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    How about giving us some idea what your hardware specs are.
    What exact model of Cooler Master case do you have?
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    4 Star Lounger pauliez's Avatar
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    The case I have is a Cooler Master Elite 430 Black.
    The Cooler Master site shows a layout on fan set up, but I would like some other opinions on air flow for this case.

    Catz

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    Super Moderator CLiNT's Avatar
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    Newegg: COOLER MASTER Elite 430 RC-430-KWN1 Black Steel / Plastic Computer Case

    Based on the above specs

    The concern I have for this case would be which way to mount the PSU. Do I isolate it from the rest of the system by facing the intake downward,
    or use it to vent the GPU area. (intake fan facing upward) You will need to test this yourself, as I would. Mounting the PSU to evacuate heat from the GPU area
    may conflict with your overall airflow.

    The second bottom fan mount I would hold off and test your system without using one. if you don't need it, quieter is better.

    Typically you'll want airflow in one direction, from front to rear. Strong exhaust fans in the rear move the heat out. a single fan in the front brings in
    fresh cool air...if it's not too obstructed with multiple hard drives and cables, then you may choose to utilize that second bottom fan mount as intake.
    The airflow in this case looks to be from the bottom front to rear top with the rear top being (should be at least) your more powerful fans.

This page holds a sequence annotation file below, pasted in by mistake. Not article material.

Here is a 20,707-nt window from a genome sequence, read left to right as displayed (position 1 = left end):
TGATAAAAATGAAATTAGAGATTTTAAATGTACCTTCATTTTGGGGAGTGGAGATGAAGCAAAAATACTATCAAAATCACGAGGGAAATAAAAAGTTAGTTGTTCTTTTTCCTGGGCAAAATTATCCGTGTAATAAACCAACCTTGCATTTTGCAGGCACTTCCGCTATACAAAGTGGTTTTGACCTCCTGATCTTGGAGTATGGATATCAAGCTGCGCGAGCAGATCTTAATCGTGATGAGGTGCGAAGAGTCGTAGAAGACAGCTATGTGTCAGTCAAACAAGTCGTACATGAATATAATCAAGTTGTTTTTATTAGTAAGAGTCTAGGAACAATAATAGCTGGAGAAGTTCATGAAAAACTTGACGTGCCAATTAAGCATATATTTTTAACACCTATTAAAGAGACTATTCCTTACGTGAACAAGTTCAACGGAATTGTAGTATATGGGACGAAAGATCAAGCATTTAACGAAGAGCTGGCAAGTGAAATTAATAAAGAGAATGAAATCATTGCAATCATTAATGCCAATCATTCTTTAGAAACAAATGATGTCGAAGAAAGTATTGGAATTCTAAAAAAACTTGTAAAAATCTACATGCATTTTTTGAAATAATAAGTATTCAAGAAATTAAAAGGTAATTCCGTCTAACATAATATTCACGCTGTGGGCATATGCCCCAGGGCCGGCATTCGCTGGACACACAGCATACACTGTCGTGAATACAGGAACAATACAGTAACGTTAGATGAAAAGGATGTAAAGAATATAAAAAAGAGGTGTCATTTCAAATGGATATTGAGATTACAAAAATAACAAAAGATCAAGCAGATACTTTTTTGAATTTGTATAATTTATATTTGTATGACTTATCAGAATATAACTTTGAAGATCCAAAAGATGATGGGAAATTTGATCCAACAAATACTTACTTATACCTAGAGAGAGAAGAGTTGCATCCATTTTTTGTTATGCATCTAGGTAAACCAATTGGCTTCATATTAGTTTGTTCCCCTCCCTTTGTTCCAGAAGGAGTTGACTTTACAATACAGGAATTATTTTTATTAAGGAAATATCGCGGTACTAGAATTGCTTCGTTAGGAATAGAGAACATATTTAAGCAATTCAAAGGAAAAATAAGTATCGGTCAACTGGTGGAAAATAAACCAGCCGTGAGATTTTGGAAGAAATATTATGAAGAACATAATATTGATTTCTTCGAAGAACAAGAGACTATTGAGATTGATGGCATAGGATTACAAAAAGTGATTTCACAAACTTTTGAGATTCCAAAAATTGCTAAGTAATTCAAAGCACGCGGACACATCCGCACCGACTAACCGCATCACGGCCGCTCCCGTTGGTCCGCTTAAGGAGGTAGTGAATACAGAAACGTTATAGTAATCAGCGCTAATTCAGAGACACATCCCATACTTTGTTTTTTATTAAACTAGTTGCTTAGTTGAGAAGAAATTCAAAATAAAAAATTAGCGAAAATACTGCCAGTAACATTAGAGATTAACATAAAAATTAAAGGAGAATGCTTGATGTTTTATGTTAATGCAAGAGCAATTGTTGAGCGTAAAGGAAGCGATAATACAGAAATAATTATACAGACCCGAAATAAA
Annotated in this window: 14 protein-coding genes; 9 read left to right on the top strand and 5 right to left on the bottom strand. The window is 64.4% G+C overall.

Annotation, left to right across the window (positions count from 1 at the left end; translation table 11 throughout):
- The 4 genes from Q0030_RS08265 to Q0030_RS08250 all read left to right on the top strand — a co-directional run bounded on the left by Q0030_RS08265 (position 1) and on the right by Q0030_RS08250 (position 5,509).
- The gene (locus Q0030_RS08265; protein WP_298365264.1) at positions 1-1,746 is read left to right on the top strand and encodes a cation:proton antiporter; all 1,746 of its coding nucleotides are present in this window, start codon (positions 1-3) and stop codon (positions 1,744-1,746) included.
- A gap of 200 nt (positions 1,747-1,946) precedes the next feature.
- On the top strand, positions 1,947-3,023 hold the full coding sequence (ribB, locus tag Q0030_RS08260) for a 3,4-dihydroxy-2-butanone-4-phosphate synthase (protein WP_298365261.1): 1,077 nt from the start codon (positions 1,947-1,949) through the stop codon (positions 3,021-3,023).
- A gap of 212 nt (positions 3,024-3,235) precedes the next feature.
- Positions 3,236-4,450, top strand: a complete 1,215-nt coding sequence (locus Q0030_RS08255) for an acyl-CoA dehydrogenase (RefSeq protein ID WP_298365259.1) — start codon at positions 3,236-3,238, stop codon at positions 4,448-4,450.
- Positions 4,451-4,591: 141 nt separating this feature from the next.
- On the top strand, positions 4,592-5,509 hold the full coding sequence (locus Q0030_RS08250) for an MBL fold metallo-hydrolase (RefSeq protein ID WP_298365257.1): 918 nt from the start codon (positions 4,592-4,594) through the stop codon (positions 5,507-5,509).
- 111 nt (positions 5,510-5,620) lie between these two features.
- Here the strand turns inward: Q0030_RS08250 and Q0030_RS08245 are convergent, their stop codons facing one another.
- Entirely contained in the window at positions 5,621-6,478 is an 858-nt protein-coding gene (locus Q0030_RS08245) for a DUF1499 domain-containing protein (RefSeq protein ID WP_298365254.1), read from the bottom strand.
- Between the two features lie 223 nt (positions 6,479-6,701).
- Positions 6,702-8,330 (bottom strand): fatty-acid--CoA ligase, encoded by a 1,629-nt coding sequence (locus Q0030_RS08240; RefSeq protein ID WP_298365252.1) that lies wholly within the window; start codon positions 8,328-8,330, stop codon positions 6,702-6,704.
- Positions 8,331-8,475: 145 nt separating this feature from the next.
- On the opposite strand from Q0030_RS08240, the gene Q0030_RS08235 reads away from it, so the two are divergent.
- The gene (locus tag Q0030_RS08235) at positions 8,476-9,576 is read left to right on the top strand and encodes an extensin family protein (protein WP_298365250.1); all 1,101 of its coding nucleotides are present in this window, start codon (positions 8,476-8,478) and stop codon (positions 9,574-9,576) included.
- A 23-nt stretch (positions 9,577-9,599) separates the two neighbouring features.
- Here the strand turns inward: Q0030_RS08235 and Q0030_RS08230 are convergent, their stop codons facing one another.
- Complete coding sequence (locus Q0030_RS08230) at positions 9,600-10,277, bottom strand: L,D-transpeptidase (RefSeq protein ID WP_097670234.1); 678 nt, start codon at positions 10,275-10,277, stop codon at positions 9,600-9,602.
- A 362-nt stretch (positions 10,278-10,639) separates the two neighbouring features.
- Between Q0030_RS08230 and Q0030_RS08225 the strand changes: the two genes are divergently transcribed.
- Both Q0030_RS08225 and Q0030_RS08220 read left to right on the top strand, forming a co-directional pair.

Getting hot air out should be more important than getting cool air in. The vacuum created by powerful outtake fans should, in many situations, be enough
    with a lighter duty intake fan to aid in evacuate heat out of the system. With powerfull, high heat producing hardware you may require both.

    The rear fan is fine. The top area I would also hold off and test the system prior to installing any fans. If you don't need it, quieter is better.
    If you do decide to use those top mounted fans, they should be for exhaust only, not intake. Your choice of hardware will determine the need.

    CPU cooling: That will depend on your choice of hardware and how you plan to use it. A potent CPU and GPU will require more aggressive
    heat removal, as will a more powerful enthusiast type motherboard used for gaming or overclocking.
    Cabling inside your system will also be a big factor. The cleaner you can make it the better, so plan it carefully.

    Temperature monitoring tools that don't require an install:
    HWMonitor
    RealTemp_360 (Intel chipsets)
    DRIVE IMAGING
    Invest a little time and energy in a well thought out BACKUP regimen and you will have minimal down time, and headache.

    Build your own system; get everything you want and nothing you don't.
    Latest Build:
    ASUS X99 Deluxe, Core i7-5960X, Corsair Hydro H100i, Plextor M6e 256GB M.2 SSD, Corsair DOMINATOR Platinum 32GB DDR4@2666, W8.1 64 bit,